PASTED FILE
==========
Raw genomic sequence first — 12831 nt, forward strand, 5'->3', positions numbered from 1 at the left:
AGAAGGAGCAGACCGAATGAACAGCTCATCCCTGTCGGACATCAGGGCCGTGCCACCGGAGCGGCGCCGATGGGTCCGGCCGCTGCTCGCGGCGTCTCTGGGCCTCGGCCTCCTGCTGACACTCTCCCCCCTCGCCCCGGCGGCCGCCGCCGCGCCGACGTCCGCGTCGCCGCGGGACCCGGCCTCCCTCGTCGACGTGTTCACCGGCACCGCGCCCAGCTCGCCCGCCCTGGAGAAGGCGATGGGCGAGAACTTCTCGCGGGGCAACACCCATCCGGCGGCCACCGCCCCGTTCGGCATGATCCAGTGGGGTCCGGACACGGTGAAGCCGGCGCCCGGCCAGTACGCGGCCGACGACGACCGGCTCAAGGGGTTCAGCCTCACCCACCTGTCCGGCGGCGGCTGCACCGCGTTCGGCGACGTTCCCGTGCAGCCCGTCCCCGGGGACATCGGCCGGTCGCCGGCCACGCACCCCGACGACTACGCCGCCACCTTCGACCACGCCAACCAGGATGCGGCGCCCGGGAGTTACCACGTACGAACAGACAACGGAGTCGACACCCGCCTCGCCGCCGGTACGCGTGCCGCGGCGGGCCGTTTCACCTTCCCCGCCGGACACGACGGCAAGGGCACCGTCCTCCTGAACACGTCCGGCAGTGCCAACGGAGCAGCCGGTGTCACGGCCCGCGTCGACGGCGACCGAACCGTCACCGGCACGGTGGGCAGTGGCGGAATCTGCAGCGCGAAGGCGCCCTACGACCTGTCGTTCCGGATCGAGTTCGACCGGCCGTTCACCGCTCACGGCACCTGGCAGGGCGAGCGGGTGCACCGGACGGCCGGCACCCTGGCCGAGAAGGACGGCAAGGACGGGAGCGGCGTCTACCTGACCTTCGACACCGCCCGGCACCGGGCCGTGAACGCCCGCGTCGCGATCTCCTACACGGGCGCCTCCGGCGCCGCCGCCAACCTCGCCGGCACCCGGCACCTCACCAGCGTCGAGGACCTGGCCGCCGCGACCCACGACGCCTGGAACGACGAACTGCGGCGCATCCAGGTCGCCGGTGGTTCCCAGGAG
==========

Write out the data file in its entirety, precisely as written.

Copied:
Raw genomic sequence first — 12831 nt, forward strand, 5'->3', positions numbered from 1 at the left:
AGAAGGAGCAGACCGAATGAACAGCTCATCCCTGTCGGACATCAGGGCCGTGCCACCGGAGCGGCGCCGATGGGTCCGGCCGCTGCTCGCGGCGTCTCTGGGCCTCGGCCTCCTGCTGACACTCTCCCCCCTCGCCCCGGCGGCCGCCGCCGCGCCGACGTCCGCGTCGCCGCGGGACCCGGCCTCCCTCGTCGACGTGTTCACCGGCACCGCGCCCAGCTCGCCCGCCCTGGAGAAGGCGATGGGCGAGAACTTCTCGCGGGGCAACACCCATCCGGCGGCCACCGCCCCGTTCGGCATGATCCAGTGGGGTCCGGACACGGTGAAGCCGGCGCCCGGCCAGTACGCGGCCGACGACGACCGGCTCAAGGGGTTCAGCCTCACCCACCTGTCCGGCGGCGGCTGCACCGCGTTCGGCGACGTTCCCGTGCAGCCCGTCCCCGGGGACATCGGCCGGTCGCCGGCCACGCACCCCGACGACTACGCCGCCACCTTCGACCACGCCAACCAGGATGCGGCGCCCGGGAGTTACCACGTACGAACAGACAACGGAGTCGACACCCGCCTCGCCGCCGGTACGCGTGCCGCGGCGGGCCGTTTCACCTTCCCCGCCGGACACGACGGCAAGGGCACCGTCCTCCTGAACACGTCCGGCAGTGCCAACGGAGCAGCCGGTGTCACGGCCCGCGTCGACGGCGACCGAACCGTCACCGGCACGGTGGGCAGTGGCGGAATCTGCAGCGCGAAGGCGCCCTACGACCTGTCGTTCCGGATCGAGTTCGACCGGCCGTTCACCGCTCACGGCACCTGGCAGGGCGAGCGGGTGCACCGGACGGCCGGCACCCTGGCCGAGAAGGACGGCAAGGACGGGAGCGGCGTCTACCTGACCTTCGACACCGCCCGGCACCGGGCCGTGAACGCCCGCGTCGCGATCTCCTACACGGGCGCCTCCGGCGCCGCCGCCAACCTCGCCGGCACCCGGCACCTCACCAGCGTCGAGGACCTGGCCGCCGCGACCCACGACGCCTGGAACGACGAACTGCGGCGCATCCAGGTCGCCGGTGGTTCCCAGGAG